By Ishaan Tharoor*(with Sammy Westfall) -The Washington Post
This article appeared first on our partner website Othernews

A couple months after launching Russia’s invasion of Ukraine, President Vladimir Putin tried to justify his war by pointing to the Western Balkans. In a meeting with United Nations Secretary General António Guterres, Putin pointed to the legacy of the NATO intervention in the former Yugoslavia in 1999, a bombing campaign that hit targets across what was then combined Serbia and Montenegro in a bid to halt Serbia’s onslaught against ethnic Kosovar Albanians fighting for autonomy. The brief war and subsequent peacekeeping operation led to the emergence of the independent nation of Kosovo.

The Western alliance’s actions then, Putin suggested, were no different than what his forces sought to do now in attempting to guarantee the independence of two pro-Kremlin separatist entities in the eastern Ukrainian region known as Donbas. “Very many states of the West recognized [Kosovo] as an independent state,” Putin told Guterres. “We did the same in respect of the republics of Donbas.”

There are plenty of reasons to scoff at this analogy, not least because Russia still does not recognize Kosovo’s independence and vociferously decried NATO’s war against their Serbian ally. NATO airstrikes led to Serbian civilian casualties, but they also helped stave off further rounds of violent ethnic cleansing in the Balkans and stabilize a crisis that had already seen thousands killed and hundreds of thousands more displaced. Putin’s invasion, meanwhile, is defined by the Kremlin’s genocidal rhetoricas well as garish reports of atrocities carried out by Russian troops. It has led to millions of Ukrainians fleeing their homes.

Kosovo President Vjosa Osmani sees an all-together different parallel. The NATO-enabled victory of Kosovo’s fighters over the regime of then-Serbian president Slobodan Milosevic was part of a broader struggle for human rights, the rule of law and democratic principles. “Twenty-three years ago these values were at stake in Kosovo and beyond,” Osmani told me during a Thursday interview in Washington. “Twenty-three years on, it’s the same — these values are at stake in Ukraine.”

Russia’s campaign in Ukraine doesn’t deserve any patina of international legitimacy. It reflects simply, in Osmani’s view, the “sick, imperial tendencies” of the Russian president.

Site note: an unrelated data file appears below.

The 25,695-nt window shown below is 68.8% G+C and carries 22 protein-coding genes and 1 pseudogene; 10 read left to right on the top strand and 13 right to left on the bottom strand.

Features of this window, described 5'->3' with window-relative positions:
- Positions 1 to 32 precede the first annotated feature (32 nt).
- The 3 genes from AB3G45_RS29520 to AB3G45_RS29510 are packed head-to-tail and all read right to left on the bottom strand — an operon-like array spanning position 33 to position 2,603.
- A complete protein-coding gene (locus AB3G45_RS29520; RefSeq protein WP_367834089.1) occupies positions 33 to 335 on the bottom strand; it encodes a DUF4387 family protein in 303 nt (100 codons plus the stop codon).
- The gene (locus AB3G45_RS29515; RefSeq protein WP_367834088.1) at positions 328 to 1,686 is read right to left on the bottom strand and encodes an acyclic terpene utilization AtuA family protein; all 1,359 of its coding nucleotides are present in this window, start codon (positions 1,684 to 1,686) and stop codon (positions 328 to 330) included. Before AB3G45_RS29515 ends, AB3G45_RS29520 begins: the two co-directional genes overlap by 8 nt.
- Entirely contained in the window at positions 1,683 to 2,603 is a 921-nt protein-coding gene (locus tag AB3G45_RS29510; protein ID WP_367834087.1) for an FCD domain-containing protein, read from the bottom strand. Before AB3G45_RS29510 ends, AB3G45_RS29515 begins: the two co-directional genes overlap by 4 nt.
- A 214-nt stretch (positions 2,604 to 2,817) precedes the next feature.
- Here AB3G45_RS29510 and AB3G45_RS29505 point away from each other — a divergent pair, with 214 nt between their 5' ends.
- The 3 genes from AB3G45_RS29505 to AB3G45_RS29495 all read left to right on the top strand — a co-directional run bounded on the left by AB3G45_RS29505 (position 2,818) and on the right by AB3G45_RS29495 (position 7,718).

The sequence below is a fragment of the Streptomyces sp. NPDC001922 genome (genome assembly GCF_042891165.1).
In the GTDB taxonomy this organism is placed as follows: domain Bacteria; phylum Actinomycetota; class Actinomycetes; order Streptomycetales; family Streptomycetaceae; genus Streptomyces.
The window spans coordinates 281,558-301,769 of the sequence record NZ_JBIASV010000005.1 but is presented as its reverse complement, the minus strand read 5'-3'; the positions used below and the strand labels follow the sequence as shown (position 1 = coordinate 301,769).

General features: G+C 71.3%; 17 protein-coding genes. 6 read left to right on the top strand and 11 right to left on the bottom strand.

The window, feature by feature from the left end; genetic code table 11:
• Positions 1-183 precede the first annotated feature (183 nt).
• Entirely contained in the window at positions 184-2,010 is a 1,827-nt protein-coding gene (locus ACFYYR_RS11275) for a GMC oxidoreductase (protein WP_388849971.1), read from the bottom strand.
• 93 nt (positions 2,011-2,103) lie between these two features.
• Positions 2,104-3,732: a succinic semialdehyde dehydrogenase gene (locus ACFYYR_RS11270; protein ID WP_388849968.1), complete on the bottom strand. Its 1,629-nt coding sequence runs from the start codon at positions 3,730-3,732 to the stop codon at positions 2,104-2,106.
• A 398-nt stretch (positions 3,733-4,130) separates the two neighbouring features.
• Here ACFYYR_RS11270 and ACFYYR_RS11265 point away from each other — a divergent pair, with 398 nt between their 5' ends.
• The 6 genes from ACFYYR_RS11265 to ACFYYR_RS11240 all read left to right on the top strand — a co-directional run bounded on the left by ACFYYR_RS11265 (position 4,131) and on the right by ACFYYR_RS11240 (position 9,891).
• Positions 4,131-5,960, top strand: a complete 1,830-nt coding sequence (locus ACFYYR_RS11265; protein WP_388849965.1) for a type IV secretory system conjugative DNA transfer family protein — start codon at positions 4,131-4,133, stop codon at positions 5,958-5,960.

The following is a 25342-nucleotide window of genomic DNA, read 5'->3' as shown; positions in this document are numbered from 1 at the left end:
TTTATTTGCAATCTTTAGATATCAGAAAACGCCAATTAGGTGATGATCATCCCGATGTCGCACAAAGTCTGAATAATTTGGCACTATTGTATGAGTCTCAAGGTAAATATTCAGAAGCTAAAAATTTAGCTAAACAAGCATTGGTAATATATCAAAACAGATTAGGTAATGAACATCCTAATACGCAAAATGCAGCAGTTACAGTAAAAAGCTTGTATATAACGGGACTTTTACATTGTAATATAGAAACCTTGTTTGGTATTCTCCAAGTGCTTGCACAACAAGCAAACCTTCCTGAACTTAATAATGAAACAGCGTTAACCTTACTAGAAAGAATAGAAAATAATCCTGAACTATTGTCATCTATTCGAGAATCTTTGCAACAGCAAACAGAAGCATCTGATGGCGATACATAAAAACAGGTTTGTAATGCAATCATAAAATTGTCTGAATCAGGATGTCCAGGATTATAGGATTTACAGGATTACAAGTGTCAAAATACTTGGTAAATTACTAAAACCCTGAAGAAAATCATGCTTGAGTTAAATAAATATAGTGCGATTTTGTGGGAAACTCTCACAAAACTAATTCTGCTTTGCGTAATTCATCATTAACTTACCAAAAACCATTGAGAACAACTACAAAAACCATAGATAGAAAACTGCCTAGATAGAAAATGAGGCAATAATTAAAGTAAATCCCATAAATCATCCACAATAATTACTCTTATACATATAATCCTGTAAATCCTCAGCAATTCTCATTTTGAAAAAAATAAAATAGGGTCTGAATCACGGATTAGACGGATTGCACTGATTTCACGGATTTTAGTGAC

Osmani was in Washington this past week along with her country’s prime minister, Albin Kurti. They had meetings with Secretary of State Antony Blinken and inked a landmark investment deal with the Millennium Challenge Corporation, a U.S. government entity, which committed $237 million in funding for Kosovo’s energy infrastructure.

But in her conversation with Today’s WorldView, Osmani also warned of the wider perils facing her region, where Russian influence has historically played an outsize role.

“Putin’s aim is to expand the conflict in other parts of the world,” she said. “Since his aim has constantly been to destabilize Europe, we can expect that one of his targets might be the Western Balkans.”

Just this weekend, tensions flared between Kosovo and Serbia. Ethnic Serbs in northern municipalities in Kosovo blockaded roads and skirmished with detachments of police in response to Kosovo authorities’ decision to require vehicles that enter from Serbia to replace their license plates with Kosovo plates; the reverse is necessary for vehicles from Kosovo entering Serbia.

The bureaucratic dispute belied the far greater tensions simmering beneath. Top officials engaged in a war of words. Kurti accused Serbian President Aleksandar Vucic of instigating the violence. Vucic said the two parties had “never been in a more complex situation than today” but vowed Serbian victory regardless. The small NATO mission in Kosovo felt compelled to issue a statement, saying it was “prepared to intervene if stability is jeopardized.”

Also of immediate concern is the situation in Bosnia, whose complex political arrangement that cobbled together its ethnic Bosniak, Croat and Serb populations is looking wobblier than ever. Analysts believe Milorad Dodik, the leader of the semiautonomous ethnic Serb republic within the Bosnian federation, is pushing for a more clear-cut breakaway that could unleash new turmoil in the region. His efforts find close support in both Moscow and Belgrade.